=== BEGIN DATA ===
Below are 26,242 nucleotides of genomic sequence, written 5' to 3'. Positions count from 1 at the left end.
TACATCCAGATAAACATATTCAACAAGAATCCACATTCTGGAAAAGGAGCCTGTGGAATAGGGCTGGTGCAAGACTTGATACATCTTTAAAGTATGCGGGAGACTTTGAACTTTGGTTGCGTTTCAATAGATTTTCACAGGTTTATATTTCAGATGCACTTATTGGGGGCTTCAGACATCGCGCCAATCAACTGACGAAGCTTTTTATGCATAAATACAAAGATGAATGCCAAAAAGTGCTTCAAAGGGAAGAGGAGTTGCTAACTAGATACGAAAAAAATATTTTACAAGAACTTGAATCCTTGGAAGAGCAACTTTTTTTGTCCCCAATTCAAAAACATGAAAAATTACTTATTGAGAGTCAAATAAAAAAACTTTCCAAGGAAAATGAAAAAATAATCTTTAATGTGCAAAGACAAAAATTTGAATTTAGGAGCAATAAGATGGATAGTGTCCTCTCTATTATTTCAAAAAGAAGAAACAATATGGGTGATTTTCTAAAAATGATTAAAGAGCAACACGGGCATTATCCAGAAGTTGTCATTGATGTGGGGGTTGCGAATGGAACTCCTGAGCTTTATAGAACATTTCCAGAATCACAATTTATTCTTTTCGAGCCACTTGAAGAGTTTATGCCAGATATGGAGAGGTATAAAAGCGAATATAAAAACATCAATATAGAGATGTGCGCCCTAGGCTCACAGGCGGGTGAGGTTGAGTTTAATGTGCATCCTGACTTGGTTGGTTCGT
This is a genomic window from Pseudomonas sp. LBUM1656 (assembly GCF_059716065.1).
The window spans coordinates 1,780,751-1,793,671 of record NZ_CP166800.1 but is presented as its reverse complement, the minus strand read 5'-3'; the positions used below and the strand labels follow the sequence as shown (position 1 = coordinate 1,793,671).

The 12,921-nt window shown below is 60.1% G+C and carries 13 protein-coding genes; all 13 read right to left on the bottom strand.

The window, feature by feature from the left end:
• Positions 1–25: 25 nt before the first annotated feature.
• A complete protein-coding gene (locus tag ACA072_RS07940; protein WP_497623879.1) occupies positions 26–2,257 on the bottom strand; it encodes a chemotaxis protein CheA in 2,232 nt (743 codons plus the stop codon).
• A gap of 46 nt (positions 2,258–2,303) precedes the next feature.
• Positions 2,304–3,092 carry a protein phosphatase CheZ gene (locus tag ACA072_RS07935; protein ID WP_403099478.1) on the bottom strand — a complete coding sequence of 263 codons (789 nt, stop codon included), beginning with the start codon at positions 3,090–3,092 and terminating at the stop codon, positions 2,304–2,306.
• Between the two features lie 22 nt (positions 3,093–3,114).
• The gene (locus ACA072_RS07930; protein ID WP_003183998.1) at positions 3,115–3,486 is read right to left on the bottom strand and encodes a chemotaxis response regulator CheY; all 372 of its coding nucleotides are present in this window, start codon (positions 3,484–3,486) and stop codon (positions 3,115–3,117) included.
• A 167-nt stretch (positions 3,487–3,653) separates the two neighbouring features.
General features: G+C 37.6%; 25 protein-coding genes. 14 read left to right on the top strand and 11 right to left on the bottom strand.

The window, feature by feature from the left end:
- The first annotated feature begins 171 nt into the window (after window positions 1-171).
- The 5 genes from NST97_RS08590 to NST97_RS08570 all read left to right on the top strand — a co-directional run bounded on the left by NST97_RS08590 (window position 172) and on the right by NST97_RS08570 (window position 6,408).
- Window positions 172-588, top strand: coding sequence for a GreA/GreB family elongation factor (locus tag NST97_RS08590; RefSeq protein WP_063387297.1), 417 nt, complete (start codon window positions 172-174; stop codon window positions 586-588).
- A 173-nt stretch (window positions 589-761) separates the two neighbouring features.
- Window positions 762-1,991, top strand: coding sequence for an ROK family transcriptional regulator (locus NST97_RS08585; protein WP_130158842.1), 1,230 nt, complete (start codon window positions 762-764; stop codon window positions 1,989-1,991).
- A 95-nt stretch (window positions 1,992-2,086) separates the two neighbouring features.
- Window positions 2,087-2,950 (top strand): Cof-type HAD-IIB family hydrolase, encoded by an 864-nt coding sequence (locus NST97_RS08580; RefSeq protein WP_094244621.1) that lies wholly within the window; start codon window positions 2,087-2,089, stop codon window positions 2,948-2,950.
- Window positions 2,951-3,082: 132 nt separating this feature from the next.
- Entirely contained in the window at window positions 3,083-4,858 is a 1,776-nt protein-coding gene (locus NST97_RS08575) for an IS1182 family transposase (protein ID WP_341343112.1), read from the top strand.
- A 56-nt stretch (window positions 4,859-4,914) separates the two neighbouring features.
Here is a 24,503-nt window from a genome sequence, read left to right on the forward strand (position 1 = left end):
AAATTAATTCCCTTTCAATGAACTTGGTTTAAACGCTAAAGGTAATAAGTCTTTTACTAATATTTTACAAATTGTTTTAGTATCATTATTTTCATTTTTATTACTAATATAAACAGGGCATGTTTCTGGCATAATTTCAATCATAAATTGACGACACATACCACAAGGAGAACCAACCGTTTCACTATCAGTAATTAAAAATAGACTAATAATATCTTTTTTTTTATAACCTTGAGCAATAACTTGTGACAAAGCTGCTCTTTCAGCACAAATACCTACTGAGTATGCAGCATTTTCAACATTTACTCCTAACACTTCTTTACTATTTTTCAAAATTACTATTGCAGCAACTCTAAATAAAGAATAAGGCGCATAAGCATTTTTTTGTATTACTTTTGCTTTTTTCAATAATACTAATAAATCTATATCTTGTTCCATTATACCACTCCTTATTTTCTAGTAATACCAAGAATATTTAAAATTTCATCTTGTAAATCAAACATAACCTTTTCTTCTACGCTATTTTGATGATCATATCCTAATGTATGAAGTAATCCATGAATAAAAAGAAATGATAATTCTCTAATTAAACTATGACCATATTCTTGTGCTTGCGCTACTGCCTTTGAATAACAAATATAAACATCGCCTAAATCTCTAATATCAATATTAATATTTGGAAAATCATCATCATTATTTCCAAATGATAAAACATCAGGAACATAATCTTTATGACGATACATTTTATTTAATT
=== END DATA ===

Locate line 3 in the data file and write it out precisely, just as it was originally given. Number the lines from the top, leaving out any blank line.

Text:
This is a genomic window from Pseudomonas sp. LBUM1656 (assembly GCF_059716065.1).